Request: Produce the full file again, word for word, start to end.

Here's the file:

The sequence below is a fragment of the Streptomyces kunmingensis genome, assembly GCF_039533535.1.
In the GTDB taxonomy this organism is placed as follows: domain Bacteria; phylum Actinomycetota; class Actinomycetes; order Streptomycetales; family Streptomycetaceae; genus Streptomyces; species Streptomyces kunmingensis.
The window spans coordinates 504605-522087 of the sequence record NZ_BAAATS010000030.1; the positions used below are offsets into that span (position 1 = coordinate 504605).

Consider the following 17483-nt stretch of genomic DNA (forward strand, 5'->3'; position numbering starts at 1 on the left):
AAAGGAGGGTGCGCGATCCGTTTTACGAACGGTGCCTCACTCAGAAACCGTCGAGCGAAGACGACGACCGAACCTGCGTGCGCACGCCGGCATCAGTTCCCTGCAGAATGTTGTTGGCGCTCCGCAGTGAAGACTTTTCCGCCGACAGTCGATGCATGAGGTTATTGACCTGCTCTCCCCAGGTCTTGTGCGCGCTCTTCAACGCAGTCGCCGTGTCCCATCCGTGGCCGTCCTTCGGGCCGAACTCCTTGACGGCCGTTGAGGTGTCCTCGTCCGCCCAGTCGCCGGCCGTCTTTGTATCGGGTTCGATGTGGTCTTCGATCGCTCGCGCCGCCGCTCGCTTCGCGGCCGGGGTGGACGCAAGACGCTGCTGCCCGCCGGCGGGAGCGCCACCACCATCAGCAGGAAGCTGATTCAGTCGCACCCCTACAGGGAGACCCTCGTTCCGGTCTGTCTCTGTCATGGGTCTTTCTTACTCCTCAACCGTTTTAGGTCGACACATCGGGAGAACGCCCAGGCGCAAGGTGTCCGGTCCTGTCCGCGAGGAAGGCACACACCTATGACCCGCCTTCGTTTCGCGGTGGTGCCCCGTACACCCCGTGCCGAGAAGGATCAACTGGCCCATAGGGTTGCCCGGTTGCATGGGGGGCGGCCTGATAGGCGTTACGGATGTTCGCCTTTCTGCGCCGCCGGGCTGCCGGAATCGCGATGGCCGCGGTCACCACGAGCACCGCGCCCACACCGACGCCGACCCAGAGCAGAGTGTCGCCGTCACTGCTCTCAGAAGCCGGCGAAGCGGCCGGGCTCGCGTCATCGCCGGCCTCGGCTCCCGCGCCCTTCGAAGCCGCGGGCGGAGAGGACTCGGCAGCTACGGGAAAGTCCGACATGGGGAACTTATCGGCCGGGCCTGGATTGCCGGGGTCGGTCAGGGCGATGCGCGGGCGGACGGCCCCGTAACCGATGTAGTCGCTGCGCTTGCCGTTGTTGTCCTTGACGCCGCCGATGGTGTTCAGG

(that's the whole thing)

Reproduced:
The sequence below is a fragment of the Streptomyces kunmingensis genome, assembly GCF_039533535.1.
In the GTDB taxonomy this organism is placed as follows: domain Bacteria; phylum Actinomycetota; class Actinomycetes; order Streptomycetales; family Streptomycetaceae; genus Streptomyces; species Streptomyces kunmingensis.
The window spans coordinates 504605-522087 of the sequence record NZ_BAAATS010000030.1; the positions used below are offsets into that span (position 1 = coordinate 504605).

Consider the following 17483-nt stretch of genomic DNA (forward strand, 5'->3'; position numbering starts at 1 on the left):
AAAGGAGGGTGCGCGATCCGTTTTACGAACGGTGCCTCACTCAGAAACCGTCGAGCGAAGACGACGACCGAACCTGCGTGCGCACGCCGGCATCAGTTCCCTGCAGAATGTTGTTGGCGCTCCGCAGTGAAGACTTTTCCGCCGACAGTCGATGCATGAGGTTATTGACCTGCTCTCCCCAGGTCTTGTGCGCGCTCTTCAACGCAGTCGCCGTGTCCCATCCGTGGCCGTCCTTCGGGCCGAACTCCTTGACGGCCGTTGAGGTGTCCTCGTCCGCCCAGTCGCCGGCCGTCTTTGTATCGGGTTCGATGTGGTCTTCGATCGCTCGCGCCGCCGCTCGCTTCGCGGCCGGGGTGGACGCAAGACGCTGCTGCCCGCCGGCGGGAGCGCCACCACCATCAGCAGGAAGCTGATTCAGTCGCACCCCTACAGGGAGACCCTCGTTCCGGTCTGTCTCTGTCATGGGTCTTTCTTACTCCTCAACCGTTTTAGGTCGACACATCGGGAGAACGCCCAGGCGCAAGGTGTCCGGTCCTGTCCGCGAGGAAGGCACACACCTATGACCCGCCTTCGTTTCGCGGTGGTGCCCCGTACACCCCGTGCCGAGAAGGATCAACTGGCCCATAGGGTTGCCCGGTTGCATGGGGGGCGGCCTGATAGGCGTTACGGATGTTCGCCTTTCTGCGCCGCCGGGCTGCCGGAATCGCGATGGCCGCGGTCACCACGAGCACCGCGCCCACACCGACGCCGACCCAGAGCAGAGTGTCGCCGTCACTGCTCTCAGAAGCCGGCGAAGCGGCCGGGCTCGCGTCATCGCCGGCCTCGGCTCCCGCGCCCTTCGAAGCCGCGGGCGGAGAGGACTCGGCAGCTACGGGAAAGTCCGACATGGGGAACTTATCGGCCGGGCCTGGATTGCCGGGGTCGGTCAGGGCGATGCGCGGGCGGACGGCCCCGTAACCGATGTAGTCGCTGCGCTTGCCGTTGTTGTCCTTGACGCCGCCGATGGTGTTCAGG